Spike didn't; he glared at the singer in annoyance. He'd thought at first that this was a boy but he now saw that the man was in his twenties. He had a young face but old eyes, as though he'd lived through more than anyone his age should have done. Spike puzzled for a moment over where he'd seen that look before, then recognised it, from the rent boys who used to live on the back streets of London near the vampire haunts. The boys would age quickly on the streets once but there was a time when they were still young but no longer innocent, too old for the prime of the trade but not sure yet what if anything lay beyond.
Although Spike didn't like the music, he had to admit that the man had a surprisingly confident voice, in contrast to the vulnerability apparent in those eyes. Maybe the man would be able to move on, put the past behind him. As Spike articulated the thought about "moving on" a spark of real anger lit inside him, but then it was gone again.
Time to go; the singing was definitely not to Spike's taste. He drank the rest of the whiskey and started to get up. As he did so the singer looked straight at him for the first time. The start was well covered and the guitar barely missed a note but Spike could feel the pulse of something; recognition maybe, or something else. He looked again at the player, but the man still didn't look familiar. Those haunted eyes were still watching him.
Spike paused momentarily, wanting to be sure what was going on. He didn't like uncertainties. Then it came to him; the other place where he'd seen that look in someone's eyes. The Slayer's soldier boy, at the vampire whorehouse. This man had recognised Spike's nature, was a vampire addict.
Spike expected to feel revulsion. In the past he had been sickened by the vampires who turned their back on their predatory instincts to take blood from thrill seeking humans, and by their pathetic clients. But now he felt nothing. Except hunger. He was imagining what fresh blood, human blood, would taste like. So it was degrading, scavenging; had the chip, the demon really left him any choice? Did it matter any more what he thought of himself? It mattered to no-one else; Dru had left him, the Slayer despised him, the demon had promised him freedom and let him down.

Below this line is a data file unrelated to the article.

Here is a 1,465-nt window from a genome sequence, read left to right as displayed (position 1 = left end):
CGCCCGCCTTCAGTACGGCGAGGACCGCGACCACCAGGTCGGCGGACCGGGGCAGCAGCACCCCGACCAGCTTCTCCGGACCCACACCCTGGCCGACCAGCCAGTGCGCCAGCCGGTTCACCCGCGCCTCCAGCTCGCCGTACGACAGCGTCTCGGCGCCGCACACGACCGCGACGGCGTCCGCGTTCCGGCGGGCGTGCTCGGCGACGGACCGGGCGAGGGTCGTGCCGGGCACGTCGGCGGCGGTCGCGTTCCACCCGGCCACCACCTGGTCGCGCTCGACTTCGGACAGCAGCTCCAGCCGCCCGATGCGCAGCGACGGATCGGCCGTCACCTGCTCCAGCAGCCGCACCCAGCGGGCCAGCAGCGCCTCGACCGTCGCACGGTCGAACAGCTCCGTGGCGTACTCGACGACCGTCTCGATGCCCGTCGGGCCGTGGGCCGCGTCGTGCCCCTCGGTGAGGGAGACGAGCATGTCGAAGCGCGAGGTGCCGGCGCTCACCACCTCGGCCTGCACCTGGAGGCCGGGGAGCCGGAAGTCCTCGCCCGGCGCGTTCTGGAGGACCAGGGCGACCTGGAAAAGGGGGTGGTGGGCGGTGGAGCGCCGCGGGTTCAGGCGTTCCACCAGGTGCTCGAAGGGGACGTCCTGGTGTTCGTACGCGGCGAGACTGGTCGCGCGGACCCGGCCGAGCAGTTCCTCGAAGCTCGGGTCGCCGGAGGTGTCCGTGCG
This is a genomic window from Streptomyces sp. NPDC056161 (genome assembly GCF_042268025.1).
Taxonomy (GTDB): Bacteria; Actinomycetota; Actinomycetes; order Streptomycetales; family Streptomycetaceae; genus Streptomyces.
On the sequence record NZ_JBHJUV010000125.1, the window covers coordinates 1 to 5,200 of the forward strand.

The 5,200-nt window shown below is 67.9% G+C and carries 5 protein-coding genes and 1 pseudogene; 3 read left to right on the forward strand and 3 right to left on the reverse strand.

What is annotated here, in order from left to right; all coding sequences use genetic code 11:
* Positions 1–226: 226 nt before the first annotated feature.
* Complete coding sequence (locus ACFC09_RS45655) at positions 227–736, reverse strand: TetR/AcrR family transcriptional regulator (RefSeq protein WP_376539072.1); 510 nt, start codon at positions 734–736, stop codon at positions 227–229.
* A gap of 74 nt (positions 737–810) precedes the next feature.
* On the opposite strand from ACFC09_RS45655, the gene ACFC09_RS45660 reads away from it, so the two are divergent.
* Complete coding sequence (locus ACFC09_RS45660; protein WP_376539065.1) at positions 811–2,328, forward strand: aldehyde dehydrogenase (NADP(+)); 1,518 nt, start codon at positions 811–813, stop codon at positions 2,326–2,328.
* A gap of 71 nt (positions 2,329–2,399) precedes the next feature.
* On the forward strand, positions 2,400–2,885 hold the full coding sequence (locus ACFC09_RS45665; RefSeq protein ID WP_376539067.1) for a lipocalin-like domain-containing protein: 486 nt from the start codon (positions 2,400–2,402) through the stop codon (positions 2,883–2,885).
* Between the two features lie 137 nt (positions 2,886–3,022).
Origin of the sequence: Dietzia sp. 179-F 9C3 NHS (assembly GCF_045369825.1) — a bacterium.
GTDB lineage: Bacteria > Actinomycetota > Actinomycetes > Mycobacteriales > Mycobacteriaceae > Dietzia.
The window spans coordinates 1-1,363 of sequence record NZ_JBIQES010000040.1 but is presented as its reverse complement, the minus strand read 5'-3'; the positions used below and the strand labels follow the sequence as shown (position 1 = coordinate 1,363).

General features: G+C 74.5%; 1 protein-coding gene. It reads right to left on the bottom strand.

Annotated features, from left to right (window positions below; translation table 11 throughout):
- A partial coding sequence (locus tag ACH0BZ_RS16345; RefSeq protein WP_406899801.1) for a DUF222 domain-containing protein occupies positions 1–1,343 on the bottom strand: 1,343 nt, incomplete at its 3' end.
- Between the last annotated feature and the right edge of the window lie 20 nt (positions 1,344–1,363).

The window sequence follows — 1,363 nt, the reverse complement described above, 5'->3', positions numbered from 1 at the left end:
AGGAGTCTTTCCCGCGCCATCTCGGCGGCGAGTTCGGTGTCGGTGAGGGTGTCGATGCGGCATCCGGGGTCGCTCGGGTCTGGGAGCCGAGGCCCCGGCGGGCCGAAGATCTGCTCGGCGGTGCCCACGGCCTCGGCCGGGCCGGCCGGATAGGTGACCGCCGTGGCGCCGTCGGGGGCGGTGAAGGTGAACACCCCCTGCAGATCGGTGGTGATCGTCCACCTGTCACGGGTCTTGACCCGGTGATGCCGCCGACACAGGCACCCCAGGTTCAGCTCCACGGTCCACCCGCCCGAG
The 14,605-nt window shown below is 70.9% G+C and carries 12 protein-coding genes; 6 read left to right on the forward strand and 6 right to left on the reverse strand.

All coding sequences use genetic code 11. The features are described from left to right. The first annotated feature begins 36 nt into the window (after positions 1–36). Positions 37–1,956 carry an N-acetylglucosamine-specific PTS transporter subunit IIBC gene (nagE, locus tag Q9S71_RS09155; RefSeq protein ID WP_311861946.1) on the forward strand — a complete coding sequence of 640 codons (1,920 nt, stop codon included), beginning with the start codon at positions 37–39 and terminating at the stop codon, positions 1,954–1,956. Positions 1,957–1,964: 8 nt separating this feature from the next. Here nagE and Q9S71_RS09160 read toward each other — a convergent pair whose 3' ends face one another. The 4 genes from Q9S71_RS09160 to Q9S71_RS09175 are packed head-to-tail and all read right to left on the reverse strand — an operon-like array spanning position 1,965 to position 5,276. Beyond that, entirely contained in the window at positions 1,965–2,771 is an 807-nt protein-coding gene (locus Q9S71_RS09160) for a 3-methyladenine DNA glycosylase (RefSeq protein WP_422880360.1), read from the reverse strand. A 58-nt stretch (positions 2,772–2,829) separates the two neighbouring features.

He sat down again, looked directly at the singer and jerked his head slightly towards the seat next to him. The guitarist finished his song and carefully put his instrument away before walking over to stand in front of the vampire. Spike could smell his sweat from here; excitement and fear. The man seemed unusually alert, something about him gave Spike pause for a moment but he was committed now.
"Do you have a room booked? We can go there." He spoke softly, not wanting this man too intimidated at present.
"I don't think so." To his surprise the young man was smiling slightly. "You have rather too much of a reputation for me to want to be alone with you. Here will do fine."